What to Say — and NOT Say — to a Loved One with Dementia

What to Say — and NOT Say — to a Loved One with Dementia

What to Say — and NOT Say — to a Loved One with Dementia

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When relatives or friends are diagnosed with Alzheimer’s disease or other dementia disorders, it can be difficult to know what to say. How do you treat them? Do they want to talk about their diagnoses? Will their personalities suddenly change? Will they even remember you the next time you approach?

Naturally, these can all seem like tough questions. And there are no easy answers.

“We know when we are friends with someone with Alzheimer’s and interacting in a variety of settings, we may do our best to do the right thing and say the right thing,” Ruth Drew, Director of Family and Information Services for the Alzheimer’s Association, told the Washington Post. “But it may not always be the right thing.”

Today, let’s examine some of the ways you can socialize with people with dementia without unintentionally creating awkward situations for them — and without feeling awkward yourself.

1. Don’t shy away

Many dementia patients feel isolated and lonely. It’s important for them, as they cope with their illness, to feel loved and supported, even if they aren’t quite sure who that love and support is coming from.

So how should you treat your loved one? Simple. No differently at all, save for adjusting your words for the illness.

For those with dementia, open-ended questions are often too complex to answer and can be intensely frustrating.

In the early stages of the disease, you might find you must repeat a lot of things. In the later stages of the disease, you might not even be able to verbally communicate with each other. But being patiently caring and available to your loved one is enough.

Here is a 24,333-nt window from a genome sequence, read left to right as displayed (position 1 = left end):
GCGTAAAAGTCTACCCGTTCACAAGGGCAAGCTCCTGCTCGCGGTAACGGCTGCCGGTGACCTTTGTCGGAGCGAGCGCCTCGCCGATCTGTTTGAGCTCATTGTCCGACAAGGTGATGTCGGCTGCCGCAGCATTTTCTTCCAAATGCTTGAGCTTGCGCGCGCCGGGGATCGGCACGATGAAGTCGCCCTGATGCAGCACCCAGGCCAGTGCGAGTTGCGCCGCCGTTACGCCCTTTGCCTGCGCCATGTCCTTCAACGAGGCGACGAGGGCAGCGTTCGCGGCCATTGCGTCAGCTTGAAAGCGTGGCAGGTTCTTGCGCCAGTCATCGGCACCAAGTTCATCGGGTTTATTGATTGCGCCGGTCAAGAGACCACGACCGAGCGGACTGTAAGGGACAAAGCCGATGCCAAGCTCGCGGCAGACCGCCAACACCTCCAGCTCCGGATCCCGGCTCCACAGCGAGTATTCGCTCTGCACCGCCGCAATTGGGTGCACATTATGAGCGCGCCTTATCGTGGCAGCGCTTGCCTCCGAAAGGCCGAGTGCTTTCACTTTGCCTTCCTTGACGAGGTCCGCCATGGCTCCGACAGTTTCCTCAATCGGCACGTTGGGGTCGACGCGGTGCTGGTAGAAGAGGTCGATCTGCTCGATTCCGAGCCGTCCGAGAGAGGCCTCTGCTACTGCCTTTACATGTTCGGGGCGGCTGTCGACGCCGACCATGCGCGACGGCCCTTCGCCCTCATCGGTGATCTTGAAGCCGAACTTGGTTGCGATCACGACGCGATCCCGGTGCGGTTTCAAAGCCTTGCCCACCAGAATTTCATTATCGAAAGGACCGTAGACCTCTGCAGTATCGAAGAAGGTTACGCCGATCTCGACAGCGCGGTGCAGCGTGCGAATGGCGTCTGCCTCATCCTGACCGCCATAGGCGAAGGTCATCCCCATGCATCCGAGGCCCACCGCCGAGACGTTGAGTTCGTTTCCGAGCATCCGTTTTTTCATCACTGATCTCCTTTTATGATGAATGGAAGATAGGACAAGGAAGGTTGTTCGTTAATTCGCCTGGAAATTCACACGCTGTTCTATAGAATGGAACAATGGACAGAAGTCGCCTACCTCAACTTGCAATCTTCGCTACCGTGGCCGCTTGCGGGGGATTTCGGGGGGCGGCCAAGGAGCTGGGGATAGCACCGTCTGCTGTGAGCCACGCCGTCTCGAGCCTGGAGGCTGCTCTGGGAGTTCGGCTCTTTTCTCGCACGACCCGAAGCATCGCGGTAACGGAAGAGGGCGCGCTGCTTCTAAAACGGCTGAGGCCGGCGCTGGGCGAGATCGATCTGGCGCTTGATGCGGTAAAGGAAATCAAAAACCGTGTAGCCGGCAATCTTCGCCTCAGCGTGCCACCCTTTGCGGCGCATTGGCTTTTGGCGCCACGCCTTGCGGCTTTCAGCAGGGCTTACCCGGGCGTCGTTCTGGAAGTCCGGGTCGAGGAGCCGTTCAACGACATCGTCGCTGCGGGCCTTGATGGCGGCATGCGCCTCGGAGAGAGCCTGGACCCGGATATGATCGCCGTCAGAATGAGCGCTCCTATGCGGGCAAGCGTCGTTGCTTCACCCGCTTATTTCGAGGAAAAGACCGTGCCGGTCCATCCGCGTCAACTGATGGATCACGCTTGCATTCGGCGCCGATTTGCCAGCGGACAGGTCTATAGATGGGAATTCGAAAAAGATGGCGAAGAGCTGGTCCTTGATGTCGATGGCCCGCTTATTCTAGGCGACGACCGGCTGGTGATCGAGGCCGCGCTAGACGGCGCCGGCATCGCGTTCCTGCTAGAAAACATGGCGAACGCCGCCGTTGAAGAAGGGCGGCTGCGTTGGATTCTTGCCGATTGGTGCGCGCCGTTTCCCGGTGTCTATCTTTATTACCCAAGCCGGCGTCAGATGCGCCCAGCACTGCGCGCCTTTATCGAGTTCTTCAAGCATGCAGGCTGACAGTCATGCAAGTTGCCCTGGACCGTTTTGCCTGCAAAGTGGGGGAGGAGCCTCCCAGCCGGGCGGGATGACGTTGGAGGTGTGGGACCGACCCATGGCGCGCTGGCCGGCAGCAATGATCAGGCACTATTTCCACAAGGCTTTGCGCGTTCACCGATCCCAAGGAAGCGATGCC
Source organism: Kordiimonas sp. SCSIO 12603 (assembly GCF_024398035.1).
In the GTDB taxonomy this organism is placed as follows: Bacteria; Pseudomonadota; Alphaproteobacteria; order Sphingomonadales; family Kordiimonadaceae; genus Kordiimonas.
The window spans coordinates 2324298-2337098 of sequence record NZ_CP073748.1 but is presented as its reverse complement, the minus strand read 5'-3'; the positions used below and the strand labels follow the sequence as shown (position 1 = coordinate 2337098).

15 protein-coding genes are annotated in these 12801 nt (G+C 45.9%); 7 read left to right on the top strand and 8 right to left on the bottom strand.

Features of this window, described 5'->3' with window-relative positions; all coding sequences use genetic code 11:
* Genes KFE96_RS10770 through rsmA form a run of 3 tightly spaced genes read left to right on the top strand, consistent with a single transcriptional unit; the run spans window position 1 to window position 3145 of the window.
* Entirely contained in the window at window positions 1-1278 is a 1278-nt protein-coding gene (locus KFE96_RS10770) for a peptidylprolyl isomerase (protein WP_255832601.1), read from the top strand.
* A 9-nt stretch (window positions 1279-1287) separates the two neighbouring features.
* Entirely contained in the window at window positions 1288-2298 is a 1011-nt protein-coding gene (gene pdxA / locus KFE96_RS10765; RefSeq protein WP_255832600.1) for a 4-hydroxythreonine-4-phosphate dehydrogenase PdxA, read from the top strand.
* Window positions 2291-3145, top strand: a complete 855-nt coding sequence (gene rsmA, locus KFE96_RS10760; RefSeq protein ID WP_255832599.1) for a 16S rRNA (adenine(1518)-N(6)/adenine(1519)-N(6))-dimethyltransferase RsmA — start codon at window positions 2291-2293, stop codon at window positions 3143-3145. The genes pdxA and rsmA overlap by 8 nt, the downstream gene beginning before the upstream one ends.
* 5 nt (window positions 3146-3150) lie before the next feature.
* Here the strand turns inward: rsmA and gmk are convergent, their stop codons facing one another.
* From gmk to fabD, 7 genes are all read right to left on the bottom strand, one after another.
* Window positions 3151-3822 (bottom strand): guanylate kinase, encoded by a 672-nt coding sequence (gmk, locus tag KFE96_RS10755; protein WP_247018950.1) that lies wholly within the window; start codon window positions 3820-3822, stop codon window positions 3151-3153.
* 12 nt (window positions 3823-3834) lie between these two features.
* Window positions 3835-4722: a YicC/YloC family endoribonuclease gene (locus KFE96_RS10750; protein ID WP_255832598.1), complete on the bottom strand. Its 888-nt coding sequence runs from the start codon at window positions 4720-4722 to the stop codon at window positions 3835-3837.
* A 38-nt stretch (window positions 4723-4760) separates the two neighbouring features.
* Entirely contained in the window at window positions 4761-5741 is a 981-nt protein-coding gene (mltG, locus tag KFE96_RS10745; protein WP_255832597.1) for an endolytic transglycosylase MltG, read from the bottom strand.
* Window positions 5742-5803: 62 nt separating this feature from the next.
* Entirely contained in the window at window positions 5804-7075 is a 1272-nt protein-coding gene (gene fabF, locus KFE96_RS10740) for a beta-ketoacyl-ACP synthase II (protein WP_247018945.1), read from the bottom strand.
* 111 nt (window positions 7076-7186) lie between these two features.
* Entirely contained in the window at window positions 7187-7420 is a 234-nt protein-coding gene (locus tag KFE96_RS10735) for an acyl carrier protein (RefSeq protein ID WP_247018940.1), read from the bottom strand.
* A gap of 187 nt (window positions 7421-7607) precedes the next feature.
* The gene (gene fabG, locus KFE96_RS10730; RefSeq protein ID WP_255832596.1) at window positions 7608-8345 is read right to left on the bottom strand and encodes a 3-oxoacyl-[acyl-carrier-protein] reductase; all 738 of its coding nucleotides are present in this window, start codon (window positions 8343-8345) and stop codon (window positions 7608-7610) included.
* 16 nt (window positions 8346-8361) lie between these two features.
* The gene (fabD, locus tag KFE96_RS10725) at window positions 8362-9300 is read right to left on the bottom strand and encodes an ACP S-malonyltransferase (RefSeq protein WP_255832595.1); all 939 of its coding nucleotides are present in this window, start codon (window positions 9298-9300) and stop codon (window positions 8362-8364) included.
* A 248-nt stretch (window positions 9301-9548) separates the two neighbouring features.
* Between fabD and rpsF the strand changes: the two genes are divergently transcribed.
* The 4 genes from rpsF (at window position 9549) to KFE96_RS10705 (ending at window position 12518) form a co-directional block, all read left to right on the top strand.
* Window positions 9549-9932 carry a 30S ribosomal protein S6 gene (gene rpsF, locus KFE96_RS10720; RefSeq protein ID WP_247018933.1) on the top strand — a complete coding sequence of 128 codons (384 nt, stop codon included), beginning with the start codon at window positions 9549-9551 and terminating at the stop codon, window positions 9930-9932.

2. Don’t quiz or interrogate

If your loved one with dementia doesn’t remember something — for example, who you are or where you met — you should never respond with, “Don’t you remember?” Many people do this reflexively, but it puts the person in the position of feeling inadequate or deficient because he or she can’t remember.

Remember that when your loved one forgets something, it’s not due to any lack of effort to remember. The disease is making it impossible for them to remember things. It may seem incredible to you, for instance, that your mother can no longer remember her grandchild’s name. But saying something like, “Can you try to remember?” or “How could you forget that?” is akin to asking a paralyzed person, “Why can’t you just try to walk?”

3. Ask yes or no questions

We learn in life to ask open-ended questions when we want to foster conversation with others. But for those with dementia, open-ended questions are often too complex to answer and can be intensely frustrating.


Instead of asking your loved one, “What did you do today?,” try asking “Have you enjoyed your day?” He or she may know that the day has gone well, but asking for or implying the necessity of details is asking a bit too much.